Period Folding Campaign Chair
by Jeff "Ironmule" Smith
Originally published in the GA CoHT newsletter - Oct/Nov 2004 edition

The original chair that inspired Jeff’s creation.

I've just finished building a prototype 18thC chair/bed. It folds up into a packhorse transportable package, unfolds into a pretty comfortable chair, and then unfolds further into a camp bed. Sleeps fine. I haven't yet worked out how they did the four poster thing with it, but they'd drape mosquito netting over it to cut down on the nighttime blood donations. The prototype is heavy at 66lbs, but I think my second one will be more historically accurate and weigh 35-40lbs. I haven't been able to source correct period hinges, and have used door hinges. I'm not even trying to do the horsehair stuffed red Moroccan leather cushions yet.

The wood is salvaged from a front porch destined for a burn pile. It's 50+ years old already. You can spot old nail holes, and it has hinge mortises in the wrong places and holes drilled where I didn't mean to. The next one will have a red oak back, like the mahogany of the original.

Jeff’s chairbed, fully extended.

When I took these photos, I still hadn't cut the reliefs, where the unvarnished added piece lets the seat back slant. It needed a little cutout to slip past the armrest in the folded position.

My mattress is 3" thick firm foam in pillow ticking from Tentsmith's, 32" wide. I have been looking online, and in bookstores, for 18thC upholstery info, with little success. I just joined the Society of American Period Furniture Makers and will have a number of questions to ask once I've read enough in the archives of their forum, to know if any of my questions have already been answered. There's a couple of other woodworker's forums I need to do some searching in as well, but I need to sleep a little once in a while.

There are many non-period elements to this piece, but I can use it around the house, and in camp, to learn about the best way to live with this kind of furniture. Maybe a pillow cushion and a straight back will be better than a slanted back. The red suede leather of the original at the antique dealer, was from a time when nobody went around bare armed and sweaty, so body oils didn't make cleaning the leather a nightmare. Many appear to have been caned, and others had cloth covered cushions.

I'm working from a book titled "British Campaign Furniture, elegance under canvas 1740-1914" by Nicholas Brawer. Google BCF and you'll get hundreds of hits for places selling the book. The officers literally took all the comforts of home with them. Many items were purchased by civilian travelers. Some couch/beds served to provide for unexpected visitors in normal homes.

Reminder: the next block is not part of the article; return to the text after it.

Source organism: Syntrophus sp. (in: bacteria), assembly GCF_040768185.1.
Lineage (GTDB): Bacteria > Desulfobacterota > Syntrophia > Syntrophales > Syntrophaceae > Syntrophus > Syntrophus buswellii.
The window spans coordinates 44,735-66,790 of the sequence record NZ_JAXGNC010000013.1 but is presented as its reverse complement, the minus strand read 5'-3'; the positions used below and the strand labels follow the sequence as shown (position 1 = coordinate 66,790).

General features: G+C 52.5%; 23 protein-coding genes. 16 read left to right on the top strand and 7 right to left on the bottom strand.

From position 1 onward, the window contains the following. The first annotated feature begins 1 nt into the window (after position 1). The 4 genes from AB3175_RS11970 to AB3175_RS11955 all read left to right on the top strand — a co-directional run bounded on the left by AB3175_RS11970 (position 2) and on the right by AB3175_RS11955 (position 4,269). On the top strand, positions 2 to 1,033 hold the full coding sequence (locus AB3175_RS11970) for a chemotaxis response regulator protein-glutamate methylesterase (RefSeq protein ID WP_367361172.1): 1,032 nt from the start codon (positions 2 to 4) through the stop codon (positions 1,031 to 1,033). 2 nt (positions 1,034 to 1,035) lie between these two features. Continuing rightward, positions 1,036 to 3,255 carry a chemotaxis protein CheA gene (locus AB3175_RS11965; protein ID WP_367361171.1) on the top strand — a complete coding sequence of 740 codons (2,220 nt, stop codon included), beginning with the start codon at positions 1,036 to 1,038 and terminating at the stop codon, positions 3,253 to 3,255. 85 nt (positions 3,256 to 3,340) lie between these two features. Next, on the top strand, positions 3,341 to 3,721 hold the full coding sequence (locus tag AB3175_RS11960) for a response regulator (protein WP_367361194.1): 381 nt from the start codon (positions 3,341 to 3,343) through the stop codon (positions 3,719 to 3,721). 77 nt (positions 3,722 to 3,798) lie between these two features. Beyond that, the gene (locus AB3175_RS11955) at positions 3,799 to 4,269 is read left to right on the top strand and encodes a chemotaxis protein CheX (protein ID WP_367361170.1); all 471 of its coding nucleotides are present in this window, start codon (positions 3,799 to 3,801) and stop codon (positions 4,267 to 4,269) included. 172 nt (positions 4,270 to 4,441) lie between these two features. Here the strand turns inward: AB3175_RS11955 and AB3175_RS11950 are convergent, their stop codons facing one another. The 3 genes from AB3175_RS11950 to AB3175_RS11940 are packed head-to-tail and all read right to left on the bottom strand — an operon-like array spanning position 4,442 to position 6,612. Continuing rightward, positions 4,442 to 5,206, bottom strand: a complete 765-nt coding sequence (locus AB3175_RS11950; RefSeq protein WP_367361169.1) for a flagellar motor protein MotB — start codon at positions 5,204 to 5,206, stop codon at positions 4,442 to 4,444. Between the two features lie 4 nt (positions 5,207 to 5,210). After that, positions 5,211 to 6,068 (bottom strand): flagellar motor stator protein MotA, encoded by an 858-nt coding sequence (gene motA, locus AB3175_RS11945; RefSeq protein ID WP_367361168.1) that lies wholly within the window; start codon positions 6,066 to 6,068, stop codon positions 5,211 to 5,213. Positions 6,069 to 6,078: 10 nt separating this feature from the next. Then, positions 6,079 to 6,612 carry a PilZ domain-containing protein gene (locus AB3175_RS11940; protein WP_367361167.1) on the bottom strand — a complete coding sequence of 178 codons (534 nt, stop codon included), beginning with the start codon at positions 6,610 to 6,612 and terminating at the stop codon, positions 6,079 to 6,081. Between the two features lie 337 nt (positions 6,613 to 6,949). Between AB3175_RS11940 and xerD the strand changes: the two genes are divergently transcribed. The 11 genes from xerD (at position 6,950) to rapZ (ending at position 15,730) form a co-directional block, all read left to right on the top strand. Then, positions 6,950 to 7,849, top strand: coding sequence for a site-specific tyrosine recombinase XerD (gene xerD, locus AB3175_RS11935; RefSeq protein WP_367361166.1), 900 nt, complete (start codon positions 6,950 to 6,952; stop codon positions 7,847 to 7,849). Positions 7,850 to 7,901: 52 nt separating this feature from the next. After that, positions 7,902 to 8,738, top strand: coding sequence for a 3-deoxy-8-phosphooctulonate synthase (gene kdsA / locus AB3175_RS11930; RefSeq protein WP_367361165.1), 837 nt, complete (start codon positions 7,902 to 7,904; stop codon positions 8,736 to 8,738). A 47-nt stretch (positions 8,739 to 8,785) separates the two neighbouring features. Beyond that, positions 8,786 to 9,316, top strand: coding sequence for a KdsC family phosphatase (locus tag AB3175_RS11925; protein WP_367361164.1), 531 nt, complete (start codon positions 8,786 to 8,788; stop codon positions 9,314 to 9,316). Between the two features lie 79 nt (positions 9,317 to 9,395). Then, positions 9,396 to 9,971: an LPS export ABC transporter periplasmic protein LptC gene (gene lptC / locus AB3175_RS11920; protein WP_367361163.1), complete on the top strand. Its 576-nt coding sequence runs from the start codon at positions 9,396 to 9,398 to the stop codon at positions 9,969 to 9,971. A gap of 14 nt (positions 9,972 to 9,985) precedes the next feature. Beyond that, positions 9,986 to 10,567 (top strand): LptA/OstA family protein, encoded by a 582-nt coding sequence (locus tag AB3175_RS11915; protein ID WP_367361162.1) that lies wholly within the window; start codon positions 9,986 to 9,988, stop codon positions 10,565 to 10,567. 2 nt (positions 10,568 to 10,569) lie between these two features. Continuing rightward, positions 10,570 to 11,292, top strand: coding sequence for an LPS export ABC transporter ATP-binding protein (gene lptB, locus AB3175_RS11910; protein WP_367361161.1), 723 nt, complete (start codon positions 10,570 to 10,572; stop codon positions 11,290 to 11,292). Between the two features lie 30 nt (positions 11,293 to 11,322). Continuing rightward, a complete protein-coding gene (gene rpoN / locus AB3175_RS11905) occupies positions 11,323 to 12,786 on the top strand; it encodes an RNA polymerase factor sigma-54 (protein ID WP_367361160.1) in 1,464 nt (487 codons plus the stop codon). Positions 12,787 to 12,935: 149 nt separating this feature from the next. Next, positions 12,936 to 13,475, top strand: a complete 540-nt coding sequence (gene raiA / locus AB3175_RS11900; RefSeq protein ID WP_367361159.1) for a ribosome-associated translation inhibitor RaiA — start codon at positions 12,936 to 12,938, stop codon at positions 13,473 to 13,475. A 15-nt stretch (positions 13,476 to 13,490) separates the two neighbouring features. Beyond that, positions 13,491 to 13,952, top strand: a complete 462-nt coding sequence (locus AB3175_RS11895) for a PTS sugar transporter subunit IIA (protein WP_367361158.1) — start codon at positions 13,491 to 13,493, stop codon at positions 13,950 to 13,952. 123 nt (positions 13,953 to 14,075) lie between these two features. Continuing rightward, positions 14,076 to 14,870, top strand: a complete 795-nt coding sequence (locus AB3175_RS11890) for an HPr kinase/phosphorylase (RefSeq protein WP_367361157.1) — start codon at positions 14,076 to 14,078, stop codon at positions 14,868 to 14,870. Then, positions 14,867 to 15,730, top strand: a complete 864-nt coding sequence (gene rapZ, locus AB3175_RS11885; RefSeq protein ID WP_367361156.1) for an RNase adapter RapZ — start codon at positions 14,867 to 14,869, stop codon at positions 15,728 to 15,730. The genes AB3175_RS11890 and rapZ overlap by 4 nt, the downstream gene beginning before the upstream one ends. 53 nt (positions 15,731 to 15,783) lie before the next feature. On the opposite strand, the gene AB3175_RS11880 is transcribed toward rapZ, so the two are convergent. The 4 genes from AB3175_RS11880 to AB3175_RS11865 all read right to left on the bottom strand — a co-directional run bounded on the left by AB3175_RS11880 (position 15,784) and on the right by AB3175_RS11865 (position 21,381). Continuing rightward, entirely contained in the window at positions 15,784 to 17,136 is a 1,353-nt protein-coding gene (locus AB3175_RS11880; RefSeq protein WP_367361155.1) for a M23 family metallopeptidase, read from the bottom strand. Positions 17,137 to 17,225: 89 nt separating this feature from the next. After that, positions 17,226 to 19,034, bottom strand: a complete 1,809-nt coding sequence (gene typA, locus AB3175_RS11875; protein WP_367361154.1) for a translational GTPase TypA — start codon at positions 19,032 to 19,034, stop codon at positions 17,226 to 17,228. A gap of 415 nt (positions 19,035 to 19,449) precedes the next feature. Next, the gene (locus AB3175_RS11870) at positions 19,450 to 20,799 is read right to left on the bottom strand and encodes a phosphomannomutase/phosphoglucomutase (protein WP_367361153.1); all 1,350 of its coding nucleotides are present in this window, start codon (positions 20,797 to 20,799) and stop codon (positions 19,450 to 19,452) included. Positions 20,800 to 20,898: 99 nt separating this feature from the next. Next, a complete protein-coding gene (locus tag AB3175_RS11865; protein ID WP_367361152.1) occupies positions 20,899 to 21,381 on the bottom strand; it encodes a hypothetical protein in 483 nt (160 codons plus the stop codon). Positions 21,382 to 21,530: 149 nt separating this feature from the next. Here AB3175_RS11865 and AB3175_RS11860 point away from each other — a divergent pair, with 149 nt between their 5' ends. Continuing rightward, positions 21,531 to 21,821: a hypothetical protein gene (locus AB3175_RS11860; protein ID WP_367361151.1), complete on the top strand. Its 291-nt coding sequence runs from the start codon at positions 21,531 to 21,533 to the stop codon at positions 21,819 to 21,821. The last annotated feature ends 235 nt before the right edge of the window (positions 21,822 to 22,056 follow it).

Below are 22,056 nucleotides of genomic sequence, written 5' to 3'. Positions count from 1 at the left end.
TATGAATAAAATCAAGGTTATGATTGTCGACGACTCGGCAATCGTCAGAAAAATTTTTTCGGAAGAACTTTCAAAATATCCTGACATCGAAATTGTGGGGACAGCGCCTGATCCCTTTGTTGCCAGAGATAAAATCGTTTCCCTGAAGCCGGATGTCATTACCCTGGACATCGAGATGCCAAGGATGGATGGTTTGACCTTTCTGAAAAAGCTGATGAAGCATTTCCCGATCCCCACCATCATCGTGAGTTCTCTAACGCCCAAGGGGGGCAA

I'm finding I need to combine magnifying glass perusal of the photo's with the education that comes from having built one. I didn't see all kinds of important things in the first year I owned the book.

Jeff’s version, arranged as a chair.

Jeff’s chairbed, folded up and ready to travel.

Other camp furniture that Jeff found online:

Campaign Sofa Bed

This mahogany Campaign Sofa Bed is designed to easily come apart for travel. The scroll shaped arms and back are fixed to the seat by mortise and tenon joints, which obviously are not glued in place like a standard sofa. They are strong enough to hold the sections firmly in place but allow them to be removed. The show wood cresting rail to the top of the sofa also sits in place with mortise and tenon joints but has an iron strap to either end which is screwed to the back of the two arms to strengthen the sofa when set up. When the seat cushion is lifted the hinged four section bed is revealed. This lifts up and unfolds to extend out. The 3 sections that are proud of the sofa each have a pair of legs that screw in to support it. The back of the sofa and the first section of the bed have bolt fittings which presumably were for fixing a canopy. Although this sofa has no maker's mark, it can be seen from 'British Campaign Furniture' by Brawer that a number of manufacturers, including Butler and Morgan and Sanders, were making similar pieces. Circa 1830.

Height: 37 Inches ins.
Width: 75 Inches ins.
Depth: 25 Inches ins.

Something else of interest:

Cutlery Case with Goblet.

This cutlery set is very interesting in that it appears to have been adapted by it owner from the outset. Whereas you would expect it to have a leather and papier mache tub, fitted to take the implements, it does not. The owner seems to have discarded it in order that he might fit in a small goblet, fitted with a shaped three part condiment tower. The ivory handled knife, fork and spoon with the additional medicine spoon sit loosely in the beaker around the goblet and were presumably stopped from rattling by a napkin. All parts are engraved with the entwined initials 'RHW' and seem to be contemporary to each other. Apart from the case which is blue leather and the corkscrew and knife blade which are steel, the parts are all silver plated. The spoon and fork are stamped with the maker's mark of 'WH & SBP' whilst the medicine spoon is marked 'S & B' with a crown and 'EP' . Mid 19th century. Case size is given. H5 1/8 W3 ¼ D 3 ¼

Height: 5.15 ins.
Width: 3.25 ins.
Depth: 3.25 ins.